The invention comprises, in one form thereof, a method of controlling a temperature of a print chip of a printhead in an ink jet printer. The printer is provided with a memory device. The print chip is provided with and at least one ink-jetting resistor. The printhead is provided with at least one substrate heater and a heatsink attached to the print chip. Power is applied to the substrate heater and/or the inkjetting resistor. Temperature data associated with the print chip is recorded during the applying step. A thermal resistance value of the print chip to the heatsink and/or a thermal capacitance value associated with the printhead is calculated dependent upon the recorded temperature data. The thermal resistance value of the print chip to the heatsink and/or the thermal capacitance value associated with the printhead are stored in the memory device. A temperature of the heatsink is measured based upon the thermal resistance value of the print chip to the heatsink, the thermal capacitance value associated with the printhead, a temperature of the print chip, an ambient temperature, and/or a thermal resistance value associated with the heatsink. A level of power to be applied to the substrate heater is set dependent upon the thermal resistance value of the print chip to the heatsink and/or the thermal capacitance value associated with the printhead, and the temperature of the heatsink.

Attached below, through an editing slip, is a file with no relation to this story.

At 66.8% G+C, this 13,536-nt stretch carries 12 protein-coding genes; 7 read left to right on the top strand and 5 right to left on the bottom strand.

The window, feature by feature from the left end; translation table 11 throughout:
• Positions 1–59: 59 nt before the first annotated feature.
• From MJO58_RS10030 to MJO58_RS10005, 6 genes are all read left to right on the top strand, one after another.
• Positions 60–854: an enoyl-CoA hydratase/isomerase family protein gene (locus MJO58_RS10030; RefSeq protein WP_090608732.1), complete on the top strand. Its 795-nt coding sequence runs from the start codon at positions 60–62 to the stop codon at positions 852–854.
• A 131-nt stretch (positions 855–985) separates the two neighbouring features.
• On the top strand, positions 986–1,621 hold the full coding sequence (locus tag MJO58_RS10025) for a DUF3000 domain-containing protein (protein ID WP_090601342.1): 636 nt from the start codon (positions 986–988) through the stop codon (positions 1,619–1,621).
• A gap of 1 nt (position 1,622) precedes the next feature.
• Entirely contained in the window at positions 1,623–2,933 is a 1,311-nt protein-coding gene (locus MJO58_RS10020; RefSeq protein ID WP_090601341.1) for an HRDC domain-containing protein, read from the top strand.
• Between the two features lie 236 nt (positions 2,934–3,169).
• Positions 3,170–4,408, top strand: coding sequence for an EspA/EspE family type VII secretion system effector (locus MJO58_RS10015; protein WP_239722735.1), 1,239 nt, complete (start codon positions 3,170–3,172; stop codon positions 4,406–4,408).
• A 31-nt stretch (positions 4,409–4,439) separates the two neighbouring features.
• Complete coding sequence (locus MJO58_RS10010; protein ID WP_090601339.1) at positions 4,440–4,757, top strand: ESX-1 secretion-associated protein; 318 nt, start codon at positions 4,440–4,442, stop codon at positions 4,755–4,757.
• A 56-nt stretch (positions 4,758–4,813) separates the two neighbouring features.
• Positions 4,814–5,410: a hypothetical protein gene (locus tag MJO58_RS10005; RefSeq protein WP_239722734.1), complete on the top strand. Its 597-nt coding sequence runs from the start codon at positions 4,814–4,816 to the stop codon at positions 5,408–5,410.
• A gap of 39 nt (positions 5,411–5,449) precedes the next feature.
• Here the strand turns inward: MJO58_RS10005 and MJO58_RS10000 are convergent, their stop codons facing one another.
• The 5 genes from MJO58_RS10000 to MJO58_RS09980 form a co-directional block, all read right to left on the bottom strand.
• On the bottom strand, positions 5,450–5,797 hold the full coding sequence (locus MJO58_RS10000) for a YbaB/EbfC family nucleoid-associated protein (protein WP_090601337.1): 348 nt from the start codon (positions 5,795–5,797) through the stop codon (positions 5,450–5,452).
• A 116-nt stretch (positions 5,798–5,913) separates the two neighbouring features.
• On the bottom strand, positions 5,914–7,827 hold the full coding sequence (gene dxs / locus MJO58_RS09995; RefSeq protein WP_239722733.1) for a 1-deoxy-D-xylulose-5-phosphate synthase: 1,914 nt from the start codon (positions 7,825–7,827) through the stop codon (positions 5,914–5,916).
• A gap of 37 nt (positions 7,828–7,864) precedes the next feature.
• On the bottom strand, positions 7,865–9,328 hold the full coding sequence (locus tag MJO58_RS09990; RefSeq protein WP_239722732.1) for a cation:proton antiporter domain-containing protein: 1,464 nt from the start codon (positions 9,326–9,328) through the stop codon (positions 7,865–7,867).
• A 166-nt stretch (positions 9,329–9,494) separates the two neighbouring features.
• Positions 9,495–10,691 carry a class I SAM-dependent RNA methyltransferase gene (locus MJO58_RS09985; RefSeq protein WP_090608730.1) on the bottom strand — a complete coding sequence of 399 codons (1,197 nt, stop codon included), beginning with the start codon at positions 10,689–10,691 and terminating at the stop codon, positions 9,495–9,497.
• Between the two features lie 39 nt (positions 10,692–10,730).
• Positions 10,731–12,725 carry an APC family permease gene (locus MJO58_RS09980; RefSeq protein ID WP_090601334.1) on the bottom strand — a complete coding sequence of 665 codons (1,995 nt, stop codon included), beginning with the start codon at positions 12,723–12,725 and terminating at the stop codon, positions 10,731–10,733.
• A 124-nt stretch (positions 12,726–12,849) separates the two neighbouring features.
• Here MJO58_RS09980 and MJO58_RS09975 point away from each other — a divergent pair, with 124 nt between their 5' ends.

The invention comprises, in another form thereof, an ink jet printer including a printhead having a substrate heater, a print chip, and a heatsink attached to the print chip. A memory device stores a thermal resistance value of the print chip to the heatsink. A controller retrieves the thermal resistance value from the memory device and sets a level of power to be applied to the substrate heater dependent upon a temperature of the heatsink and the thermal resistance value of the print chip to the heatsink
An advantage of the present invention is that the temperature of the print chip can be more uniformly controlled.
Another advantage is that the temperature of the print chip can be more accurately predicted.
Yet another advantage is that the temperature of the print chip can be more reliably prevented from exceeding a predetermined limit temperature.
The above-mentioned and other features and advantages of this invention, and the manner of attaining them, will become more apparent and the invention will be better understood by reference to the following description of an embodiment of the invention taken in conjunction with the accompanying drawings, wherein:
FIG. 1 is a schematic view of a printhead, microcontroller and associated memory that can be used in the method of the present invention;
FIG. 2 is a plot of print chip temperature, heatsink temperature, and power applied to the substrate heaters;
FIG. 3 is a plot of print chip temperature during a calibration sequence;
FIG. 4 is a plot of print chip temperature, heatsink temperature, print power and power applied to the substrate heaters during continuous printing;